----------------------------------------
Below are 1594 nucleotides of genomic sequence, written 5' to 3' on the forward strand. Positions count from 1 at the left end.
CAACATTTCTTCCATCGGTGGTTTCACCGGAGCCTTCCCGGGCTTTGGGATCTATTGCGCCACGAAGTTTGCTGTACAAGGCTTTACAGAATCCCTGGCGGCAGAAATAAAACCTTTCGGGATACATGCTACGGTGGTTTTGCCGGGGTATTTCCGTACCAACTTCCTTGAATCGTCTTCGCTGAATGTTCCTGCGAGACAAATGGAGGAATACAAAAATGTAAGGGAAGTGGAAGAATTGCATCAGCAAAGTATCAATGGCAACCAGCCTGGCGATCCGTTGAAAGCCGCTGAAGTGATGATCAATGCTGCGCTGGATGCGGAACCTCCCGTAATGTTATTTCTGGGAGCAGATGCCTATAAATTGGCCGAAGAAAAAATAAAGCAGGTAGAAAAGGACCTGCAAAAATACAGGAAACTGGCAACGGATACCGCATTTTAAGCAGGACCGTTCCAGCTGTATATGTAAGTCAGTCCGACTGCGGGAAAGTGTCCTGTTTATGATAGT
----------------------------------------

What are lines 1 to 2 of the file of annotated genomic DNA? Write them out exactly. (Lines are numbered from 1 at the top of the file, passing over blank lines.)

Below are 1594 nucleotides of genomic sequence, written 5' to 3' on the forward strand. Positions count from 1 at the left end.
CAACATTTCTTCCATCGGTGGTTTCACCGGAGCCTTCCCGGGCTTTGGGATCTATTGCGCCACGAAGTTTGCTGTACAAGGCTTTACAGAATCCCTGGCGGCAGAAATAAAACCTTTCGGGATACATGCTACGGTGGTTTTGCCGGGGTATTTCCGTACCAACTTCCTTGAATCGTCTTCGCTGAATGTTCCTGCGAGACAAATGGAGGAATACAAAAATGTAAGGGAAGTGGAAGAATTGCATCAGCAAAGTATCAATGGCAACCAGCCTGGCGATCCGTTGAAAGCCGCTGAAGTGATGATCAATGCTGCGCTGGATGCGGAACCTCCCGTAATGTTATTTCTGGGAGCAGATGCCTATAAATTGGCCGAAGAAAAAATAAAGCAGGTAGAAAAGGACCTGCAAAAATACAGGAAACTGGCAACGGATACCGCATTTTAAGCAGGACCGTTCCAGCTGTATATGTAAGTCAGTCCGACTGCGGGAAAGTGTCCTGTTTATGATAGT